Anywhere But Here
When Adele August (Susan Sarandon) decides she's outgrown the small town life of Wisconsin, she shoves her 14-year-old daughter Ann (Natalie Portman) into their 1978 Mercedes and heads to Beverly Hills. There she hopes to put her master's degree to use and get her daughter onto the silver screen.
But really Adele is an overgrown teenager running away from home -- and her second husband. With only a brief phone call regarding a job and a few dollars in her pocket, her denial of reality is epitomized when her first stop is at the posh Beverly Hills Hotel. Eventually settling for a plain apartment in the flats of Beverly Hills, she's comforted knowing that at least her daughter can attend the coveted Beverly Hills High School.
But Ann has never approved of her mother's impulsive dreams. Wishing she could return to Wisconsin, Ann struggles with the realization that she needs to support her mother despite her flighty and embarrassing personality.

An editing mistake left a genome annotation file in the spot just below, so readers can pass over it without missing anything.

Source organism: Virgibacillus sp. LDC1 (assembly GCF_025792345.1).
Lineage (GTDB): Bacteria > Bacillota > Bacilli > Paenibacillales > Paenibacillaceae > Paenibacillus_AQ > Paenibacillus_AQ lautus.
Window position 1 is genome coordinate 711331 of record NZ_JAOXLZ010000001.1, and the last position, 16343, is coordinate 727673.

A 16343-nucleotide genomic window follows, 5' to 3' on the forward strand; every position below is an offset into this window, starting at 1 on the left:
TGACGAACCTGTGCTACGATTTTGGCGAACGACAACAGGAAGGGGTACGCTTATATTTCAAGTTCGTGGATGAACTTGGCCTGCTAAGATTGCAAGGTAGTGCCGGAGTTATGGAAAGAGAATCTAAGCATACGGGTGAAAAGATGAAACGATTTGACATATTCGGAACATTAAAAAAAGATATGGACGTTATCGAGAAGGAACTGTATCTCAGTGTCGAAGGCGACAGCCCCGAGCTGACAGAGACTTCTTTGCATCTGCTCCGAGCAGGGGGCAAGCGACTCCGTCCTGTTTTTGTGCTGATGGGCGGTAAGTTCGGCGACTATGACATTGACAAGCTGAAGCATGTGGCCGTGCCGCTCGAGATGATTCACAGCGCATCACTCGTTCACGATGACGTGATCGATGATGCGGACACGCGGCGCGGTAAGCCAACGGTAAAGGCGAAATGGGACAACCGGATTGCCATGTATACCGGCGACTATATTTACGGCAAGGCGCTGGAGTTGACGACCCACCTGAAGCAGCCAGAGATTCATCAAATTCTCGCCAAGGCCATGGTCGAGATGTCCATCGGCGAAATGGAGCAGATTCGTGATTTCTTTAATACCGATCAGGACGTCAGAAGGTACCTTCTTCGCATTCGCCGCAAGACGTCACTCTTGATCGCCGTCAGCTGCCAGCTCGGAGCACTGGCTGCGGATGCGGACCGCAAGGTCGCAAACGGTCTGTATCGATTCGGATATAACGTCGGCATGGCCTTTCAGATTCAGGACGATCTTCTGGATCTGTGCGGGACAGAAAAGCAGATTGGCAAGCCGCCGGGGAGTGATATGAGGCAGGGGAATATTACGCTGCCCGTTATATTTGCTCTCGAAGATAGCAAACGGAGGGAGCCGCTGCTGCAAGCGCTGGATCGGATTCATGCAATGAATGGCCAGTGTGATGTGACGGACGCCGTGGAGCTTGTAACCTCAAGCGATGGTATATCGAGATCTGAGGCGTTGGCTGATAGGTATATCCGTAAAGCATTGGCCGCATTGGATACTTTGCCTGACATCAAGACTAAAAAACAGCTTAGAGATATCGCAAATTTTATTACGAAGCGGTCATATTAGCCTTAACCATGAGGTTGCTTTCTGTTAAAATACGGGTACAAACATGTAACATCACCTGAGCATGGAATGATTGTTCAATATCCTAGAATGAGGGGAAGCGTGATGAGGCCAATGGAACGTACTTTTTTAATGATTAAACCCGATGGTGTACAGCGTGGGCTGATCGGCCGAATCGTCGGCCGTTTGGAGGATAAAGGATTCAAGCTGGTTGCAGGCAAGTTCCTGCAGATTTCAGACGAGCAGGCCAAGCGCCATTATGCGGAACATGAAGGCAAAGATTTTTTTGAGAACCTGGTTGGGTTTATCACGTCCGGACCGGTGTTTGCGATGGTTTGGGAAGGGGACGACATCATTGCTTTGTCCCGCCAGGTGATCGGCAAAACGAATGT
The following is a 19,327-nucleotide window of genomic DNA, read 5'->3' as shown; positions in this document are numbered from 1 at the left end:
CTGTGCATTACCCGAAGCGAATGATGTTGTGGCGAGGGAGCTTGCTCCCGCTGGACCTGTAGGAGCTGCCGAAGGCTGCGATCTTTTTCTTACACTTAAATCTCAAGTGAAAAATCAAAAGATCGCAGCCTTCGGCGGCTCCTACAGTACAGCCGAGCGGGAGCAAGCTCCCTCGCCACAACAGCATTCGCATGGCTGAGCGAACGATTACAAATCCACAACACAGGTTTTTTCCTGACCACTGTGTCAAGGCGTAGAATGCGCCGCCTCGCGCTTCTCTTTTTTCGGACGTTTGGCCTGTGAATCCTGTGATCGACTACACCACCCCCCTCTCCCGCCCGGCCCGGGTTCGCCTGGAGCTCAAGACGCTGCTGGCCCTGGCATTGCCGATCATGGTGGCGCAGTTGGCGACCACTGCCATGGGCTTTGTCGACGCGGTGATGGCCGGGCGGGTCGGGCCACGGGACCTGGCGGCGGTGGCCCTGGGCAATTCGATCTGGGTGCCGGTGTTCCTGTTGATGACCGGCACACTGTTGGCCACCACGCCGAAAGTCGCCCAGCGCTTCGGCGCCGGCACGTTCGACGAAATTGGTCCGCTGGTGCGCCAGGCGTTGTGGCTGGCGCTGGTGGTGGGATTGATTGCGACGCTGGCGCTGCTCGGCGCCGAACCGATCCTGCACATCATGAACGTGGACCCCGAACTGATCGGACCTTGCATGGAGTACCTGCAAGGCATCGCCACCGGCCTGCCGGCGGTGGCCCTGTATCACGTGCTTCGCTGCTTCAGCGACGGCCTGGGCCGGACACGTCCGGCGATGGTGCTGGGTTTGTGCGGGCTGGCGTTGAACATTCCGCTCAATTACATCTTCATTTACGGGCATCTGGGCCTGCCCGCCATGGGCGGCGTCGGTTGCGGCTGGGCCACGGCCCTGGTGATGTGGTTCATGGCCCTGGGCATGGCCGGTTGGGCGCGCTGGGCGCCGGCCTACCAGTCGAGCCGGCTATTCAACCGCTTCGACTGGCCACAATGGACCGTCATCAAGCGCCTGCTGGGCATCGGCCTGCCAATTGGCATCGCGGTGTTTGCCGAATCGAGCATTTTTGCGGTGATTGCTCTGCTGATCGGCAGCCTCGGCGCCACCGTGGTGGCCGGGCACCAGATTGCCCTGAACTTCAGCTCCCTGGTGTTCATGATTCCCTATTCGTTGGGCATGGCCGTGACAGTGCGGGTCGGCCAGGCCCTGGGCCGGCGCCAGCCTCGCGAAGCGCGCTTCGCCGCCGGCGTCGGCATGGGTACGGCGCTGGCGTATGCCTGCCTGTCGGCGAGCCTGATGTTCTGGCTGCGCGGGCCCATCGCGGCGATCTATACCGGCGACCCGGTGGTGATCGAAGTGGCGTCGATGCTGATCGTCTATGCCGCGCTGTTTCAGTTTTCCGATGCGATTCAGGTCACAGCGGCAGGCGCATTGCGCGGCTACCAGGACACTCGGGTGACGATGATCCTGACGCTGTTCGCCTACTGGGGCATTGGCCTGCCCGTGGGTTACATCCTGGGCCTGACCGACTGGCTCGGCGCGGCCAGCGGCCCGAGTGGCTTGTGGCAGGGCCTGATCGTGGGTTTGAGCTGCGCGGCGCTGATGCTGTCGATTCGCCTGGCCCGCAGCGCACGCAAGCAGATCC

Based on a novel by Mona Simpson, this film's screenplay provides a realistic insight into the relationship between a mother with a bad case of unfulfilled dreams and a daughter who thinks she knows best -- and probably does. Continually wrestling with her mother's expectations of what her daughter should be versus her own desires from life, Portman does a marvelous job portraying the resulting frustrations.
Serious about her education, Ann strikes an admirable balance between raising her mother and maintaining her grades. But after the death of a close relative and the realization that she will never have a relationship with her father, Ann discovers her dreams are perhaps no more realistic than her mother's. In a moment of despair, she turns to a male classmate for the love and affection she yearns for.
Despite Ann's many positive traits, her decision to substitute sex for love and affection sends a strong message to young viewers in similar situations. Unfortunately any alternatives to this age-old problem will be found anywhere but here.